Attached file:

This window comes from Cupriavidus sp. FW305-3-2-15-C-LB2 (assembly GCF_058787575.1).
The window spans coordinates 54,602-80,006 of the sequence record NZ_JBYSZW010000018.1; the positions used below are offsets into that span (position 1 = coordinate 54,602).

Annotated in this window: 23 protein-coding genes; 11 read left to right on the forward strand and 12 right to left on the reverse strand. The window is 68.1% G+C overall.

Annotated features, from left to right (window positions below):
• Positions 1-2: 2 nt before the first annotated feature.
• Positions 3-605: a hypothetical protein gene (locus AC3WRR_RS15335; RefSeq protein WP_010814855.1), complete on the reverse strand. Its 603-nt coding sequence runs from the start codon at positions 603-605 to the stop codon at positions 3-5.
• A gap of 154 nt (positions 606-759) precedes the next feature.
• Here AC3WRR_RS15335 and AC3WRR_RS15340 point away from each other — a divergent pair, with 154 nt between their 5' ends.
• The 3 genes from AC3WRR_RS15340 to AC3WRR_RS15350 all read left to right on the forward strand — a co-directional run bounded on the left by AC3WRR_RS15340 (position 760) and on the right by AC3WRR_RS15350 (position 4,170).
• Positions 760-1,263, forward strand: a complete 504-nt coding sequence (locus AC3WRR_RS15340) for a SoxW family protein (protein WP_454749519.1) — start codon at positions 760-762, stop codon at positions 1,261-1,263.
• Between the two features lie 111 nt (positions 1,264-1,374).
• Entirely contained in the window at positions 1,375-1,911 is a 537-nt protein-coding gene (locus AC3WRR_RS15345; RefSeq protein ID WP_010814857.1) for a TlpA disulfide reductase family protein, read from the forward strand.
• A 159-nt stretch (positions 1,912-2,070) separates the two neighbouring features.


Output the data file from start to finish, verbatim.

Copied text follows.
This window comes from Cupriavidus sp. FW305-3-2-15-C-LB2 (assembly GCF_058787575.1).
The window spans coordinates 54,602-80,006 of the sequence record NZ_JBYSZW010000018.1; the positions used below are offsets into that span (position 1 = coordinate 54,602).

Annotated in this window: 23 protein-coding genes; 11 read left to right on the forward strand and 12 right to left on the reverse strand. The window is 68.1% G+C overall.

Annotated features, from left to right (window positions below):
• Positions 1-2: 2 nt before the first annotated feature.
• Positions 3-605: a hypothetical protein gene (locus AC3WRR_RS15335; RefSeq protein WP_010814855.1), complete on the reverse strand. Its 603-nt coding sequence runs from the start codon at positions 603-605 to the stop codon at positions 3-5.
• A gap of 154 nt (positions 606-759) precedes the next feature.
• Here AC3WRR_RS15335 and AC3WRR_RS15340 point away from each other — a divergent pair, with 154 nt between their 5' ends.
• The 3 genes from AC3WRR_RS15340 to AC3WRR_RS15350 all read left to right on the forward strand — a co-directional run bounded on the left by AC3WRR_RS15340 (position 760) and on the right by AC3WRR_RS15350 (position 4,170).
• Positions 760-1,263, forward strand: a complete 504-nt coding sequence (locus AC3WRR_RS15340) for a SoxW family protein (protein WP_454749519.1) — start codon at positions 760-762, stop codon at positions 1,261-1,263.
• Between the two features lie 111 nt (positions 1,264-1,374).
• Entirely contained in the window at positions 1,375-1,911 is a 537-nt protein-coding gene (locus AC3WRR_RS15345; RefSeq protein ID WP_010814857.1) for a TlpA disulfide reductase family protein, read from the forward strand.
• A 159-nt stretch (positions 1,912-2,070) separates the two neighbouring features.